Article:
• The stability and performance of the resulting Active Noise Reduction (ANR) system has been investigated for a variety of noise sources ranging from deterministic discrete frequency components (pure tones) and stationary white noise to highly nonstationary measured F-16 aircraft noise over a 20 dB dynamic range. Results demonstrate significant improvements in stability of the adaptive leaky LMS algorithm disclosed (Eq. 3-4) over traditional leaky or non-leaky normalized algorithms, while providing noise reduction performance equivalent to that of a traditional NLMS algorithm for idealized noise fields. Performance comparisons have been made as a function of signal-to-noise ratio (SNR) as well, showing a substantial improvement in ANR performance at low SNR. [0044]
  • Performance of the prototype communication headset ANR system [0045] 40, FIG. 3, employing the disclosed tuning method has been experimentally compared with a commercial electronic noise cancellation headset that uses a traditional feedback ANR algorithm. Both headsets were evaluated within a low frequency test cell 42 specifically designed to provide a highly controlled and uniform acoustic environment.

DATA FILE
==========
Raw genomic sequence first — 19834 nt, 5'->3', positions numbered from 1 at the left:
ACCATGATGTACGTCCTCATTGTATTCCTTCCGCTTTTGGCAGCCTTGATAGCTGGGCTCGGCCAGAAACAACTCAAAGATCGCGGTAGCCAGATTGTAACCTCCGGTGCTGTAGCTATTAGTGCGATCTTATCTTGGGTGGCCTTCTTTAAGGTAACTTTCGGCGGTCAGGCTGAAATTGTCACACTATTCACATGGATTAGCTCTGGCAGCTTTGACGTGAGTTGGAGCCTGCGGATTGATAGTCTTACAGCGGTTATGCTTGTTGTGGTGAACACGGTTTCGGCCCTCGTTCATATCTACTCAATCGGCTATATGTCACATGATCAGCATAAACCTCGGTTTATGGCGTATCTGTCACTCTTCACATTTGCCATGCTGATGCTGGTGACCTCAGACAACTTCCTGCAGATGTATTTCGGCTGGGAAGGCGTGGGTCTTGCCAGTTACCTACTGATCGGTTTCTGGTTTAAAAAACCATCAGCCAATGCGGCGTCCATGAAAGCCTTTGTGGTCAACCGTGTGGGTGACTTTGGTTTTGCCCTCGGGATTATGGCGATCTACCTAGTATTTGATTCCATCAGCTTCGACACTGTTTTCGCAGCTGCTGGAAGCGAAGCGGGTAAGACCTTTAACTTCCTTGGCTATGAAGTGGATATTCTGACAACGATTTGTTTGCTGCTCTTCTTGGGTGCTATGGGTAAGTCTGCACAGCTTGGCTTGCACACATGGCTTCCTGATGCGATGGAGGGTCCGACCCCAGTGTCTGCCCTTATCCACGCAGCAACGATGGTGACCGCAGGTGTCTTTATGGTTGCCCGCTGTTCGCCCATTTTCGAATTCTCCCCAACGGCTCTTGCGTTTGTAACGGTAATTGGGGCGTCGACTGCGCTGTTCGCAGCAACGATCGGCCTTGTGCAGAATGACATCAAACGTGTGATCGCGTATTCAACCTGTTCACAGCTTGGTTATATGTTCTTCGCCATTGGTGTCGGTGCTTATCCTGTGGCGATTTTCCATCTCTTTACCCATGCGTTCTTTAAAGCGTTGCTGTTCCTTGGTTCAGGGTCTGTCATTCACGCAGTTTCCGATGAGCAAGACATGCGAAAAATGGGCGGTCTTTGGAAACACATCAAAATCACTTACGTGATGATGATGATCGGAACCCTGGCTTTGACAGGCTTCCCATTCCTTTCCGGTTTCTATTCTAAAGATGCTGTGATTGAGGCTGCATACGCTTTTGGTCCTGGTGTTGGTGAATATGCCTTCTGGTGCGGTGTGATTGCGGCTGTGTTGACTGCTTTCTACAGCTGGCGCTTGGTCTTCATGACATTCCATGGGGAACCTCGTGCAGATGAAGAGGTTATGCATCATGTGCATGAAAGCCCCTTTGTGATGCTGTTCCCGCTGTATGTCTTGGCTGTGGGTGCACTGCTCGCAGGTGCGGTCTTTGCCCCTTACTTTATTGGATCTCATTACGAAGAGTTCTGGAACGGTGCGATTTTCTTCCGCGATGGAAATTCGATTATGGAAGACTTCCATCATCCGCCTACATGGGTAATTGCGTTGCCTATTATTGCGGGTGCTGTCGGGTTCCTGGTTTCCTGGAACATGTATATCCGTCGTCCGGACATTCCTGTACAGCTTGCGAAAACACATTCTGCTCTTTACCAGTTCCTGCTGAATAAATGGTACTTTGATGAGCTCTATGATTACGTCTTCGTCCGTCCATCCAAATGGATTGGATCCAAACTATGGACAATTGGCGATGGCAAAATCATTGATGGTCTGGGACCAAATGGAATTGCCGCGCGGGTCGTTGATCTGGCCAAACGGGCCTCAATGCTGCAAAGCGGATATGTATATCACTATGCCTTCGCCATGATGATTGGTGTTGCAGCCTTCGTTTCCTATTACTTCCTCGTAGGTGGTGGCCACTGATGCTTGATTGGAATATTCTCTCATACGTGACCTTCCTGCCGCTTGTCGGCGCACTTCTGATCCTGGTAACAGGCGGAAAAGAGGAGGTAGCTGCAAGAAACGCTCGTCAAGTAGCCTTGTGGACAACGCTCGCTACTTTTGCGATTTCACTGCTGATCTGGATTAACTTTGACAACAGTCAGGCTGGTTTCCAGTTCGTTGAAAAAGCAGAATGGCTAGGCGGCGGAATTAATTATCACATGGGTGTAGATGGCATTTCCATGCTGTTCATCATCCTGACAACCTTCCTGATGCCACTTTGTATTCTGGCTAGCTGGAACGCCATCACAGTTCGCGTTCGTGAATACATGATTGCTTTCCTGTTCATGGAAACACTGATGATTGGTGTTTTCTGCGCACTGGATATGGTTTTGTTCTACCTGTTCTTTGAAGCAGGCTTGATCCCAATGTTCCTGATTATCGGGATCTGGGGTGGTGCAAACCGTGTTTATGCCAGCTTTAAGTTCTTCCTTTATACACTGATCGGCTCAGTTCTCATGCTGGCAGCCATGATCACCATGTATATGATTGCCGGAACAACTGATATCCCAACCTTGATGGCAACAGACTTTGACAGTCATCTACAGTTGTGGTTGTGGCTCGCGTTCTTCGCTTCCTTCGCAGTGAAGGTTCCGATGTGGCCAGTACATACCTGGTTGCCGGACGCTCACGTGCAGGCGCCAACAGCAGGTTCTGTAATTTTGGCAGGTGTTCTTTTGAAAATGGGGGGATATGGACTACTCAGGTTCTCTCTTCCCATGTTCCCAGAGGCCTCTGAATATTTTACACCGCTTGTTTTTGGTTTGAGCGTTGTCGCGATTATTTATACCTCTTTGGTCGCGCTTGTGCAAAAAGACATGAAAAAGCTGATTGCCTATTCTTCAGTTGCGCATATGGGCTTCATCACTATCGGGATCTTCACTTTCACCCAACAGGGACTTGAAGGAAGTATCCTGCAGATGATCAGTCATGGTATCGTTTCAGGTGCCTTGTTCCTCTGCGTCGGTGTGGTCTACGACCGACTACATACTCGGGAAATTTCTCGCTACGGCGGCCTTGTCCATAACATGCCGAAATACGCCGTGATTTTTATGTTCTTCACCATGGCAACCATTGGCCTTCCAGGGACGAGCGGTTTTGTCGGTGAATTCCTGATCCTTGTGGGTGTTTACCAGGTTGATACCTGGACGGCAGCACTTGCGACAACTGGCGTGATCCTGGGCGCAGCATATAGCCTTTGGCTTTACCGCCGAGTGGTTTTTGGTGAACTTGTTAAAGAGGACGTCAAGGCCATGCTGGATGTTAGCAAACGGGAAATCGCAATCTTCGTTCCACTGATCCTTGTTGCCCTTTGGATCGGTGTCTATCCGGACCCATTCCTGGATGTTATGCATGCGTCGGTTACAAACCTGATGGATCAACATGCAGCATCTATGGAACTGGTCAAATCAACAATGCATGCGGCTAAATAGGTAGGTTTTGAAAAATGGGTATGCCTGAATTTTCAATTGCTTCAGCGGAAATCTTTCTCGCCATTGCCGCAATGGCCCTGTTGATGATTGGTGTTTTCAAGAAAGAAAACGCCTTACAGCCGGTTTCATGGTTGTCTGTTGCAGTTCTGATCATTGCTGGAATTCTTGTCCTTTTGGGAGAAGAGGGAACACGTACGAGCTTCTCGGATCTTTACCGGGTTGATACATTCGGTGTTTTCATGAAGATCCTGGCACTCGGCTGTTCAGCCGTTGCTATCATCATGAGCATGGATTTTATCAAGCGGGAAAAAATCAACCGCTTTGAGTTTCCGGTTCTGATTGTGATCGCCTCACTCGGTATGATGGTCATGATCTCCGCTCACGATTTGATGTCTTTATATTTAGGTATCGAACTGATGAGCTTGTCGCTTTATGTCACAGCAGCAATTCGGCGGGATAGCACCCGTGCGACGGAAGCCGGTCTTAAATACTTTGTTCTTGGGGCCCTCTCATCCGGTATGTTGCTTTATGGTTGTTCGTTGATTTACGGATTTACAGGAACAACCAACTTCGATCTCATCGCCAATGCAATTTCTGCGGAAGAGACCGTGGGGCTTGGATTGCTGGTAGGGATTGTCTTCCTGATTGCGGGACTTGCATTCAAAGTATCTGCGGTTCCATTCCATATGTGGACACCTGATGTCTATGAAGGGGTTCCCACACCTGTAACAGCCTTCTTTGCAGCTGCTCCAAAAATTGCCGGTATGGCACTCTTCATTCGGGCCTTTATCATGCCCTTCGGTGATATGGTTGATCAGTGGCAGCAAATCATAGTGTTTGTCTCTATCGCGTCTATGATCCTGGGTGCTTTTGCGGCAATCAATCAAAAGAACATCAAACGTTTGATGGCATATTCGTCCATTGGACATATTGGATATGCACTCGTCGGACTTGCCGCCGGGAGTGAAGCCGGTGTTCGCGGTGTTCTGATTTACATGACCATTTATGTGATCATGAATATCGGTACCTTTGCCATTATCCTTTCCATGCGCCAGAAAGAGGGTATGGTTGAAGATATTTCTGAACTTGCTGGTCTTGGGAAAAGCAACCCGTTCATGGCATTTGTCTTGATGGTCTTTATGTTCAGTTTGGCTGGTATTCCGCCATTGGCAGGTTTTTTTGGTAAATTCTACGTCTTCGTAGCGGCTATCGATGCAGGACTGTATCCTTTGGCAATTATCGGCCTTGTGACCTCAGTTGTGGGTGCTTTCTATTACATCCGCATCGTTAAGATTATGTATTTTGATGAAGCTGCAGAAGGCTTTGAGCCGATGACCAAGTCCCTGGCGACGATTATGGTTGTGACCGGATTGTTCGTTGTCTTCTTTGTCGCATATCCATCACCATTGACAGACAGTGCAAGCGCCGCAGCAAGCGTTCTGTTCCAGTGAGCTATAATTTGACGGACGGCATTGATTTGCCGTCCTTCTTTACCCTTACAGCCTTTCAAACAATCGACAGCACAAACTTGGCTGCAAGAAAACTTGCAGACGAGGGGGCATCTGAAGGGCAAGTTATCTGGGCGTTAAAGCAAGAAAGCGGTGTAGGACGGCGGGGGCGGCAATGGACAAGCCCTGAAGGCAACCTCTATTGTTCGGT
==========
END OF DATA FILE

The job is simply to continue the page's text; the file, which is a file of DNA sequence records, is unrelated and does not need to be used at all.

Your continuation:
• To perform the evaluation, a calibrated B&K microphone [0046] 44 was placed in the base of the test cell 42. A Larson-Davis calibrated microphone 46 with a wind boot was placed in the side 48 of the test cell 42, approximately 0.25 inches from the external reference noise microphone 50 of the headset 40 under evaluation. The Larson Davis microphone 46 measured the sound pressure level of the external noise when the headset 40 is in the test cell 42. The B&K microphone 44, which was mounted approximately at the location of a user's ear, was used to record sound pressure level (SPL) attenuation performance. With this test setup, each headset was subject to a sum of pure tones at 50, 63, 80, 100, 125, 160, and 200 Hz and 100 dB SPL. Both the passive attenuation and total attenuation were measured.
  • The active and passive attenuation of each headset, as measured by the power spectrum of the difference between the external Larson-Davis microphone [0047] 46 and internal B&K microphone 44 is recorded in FIG. 4A and 4B respectively. The ANR prototype headset that uses the disclosed automatic tuning algorithm achieves superior active SPL attenuation at all frequencies in the 50-200 Hz band as measured at the B&K microphone 44. Passive noise attenuation of the commercial headset 52 is superior to the prototype headset 54, which being a prototype, was not optimized for passive performance.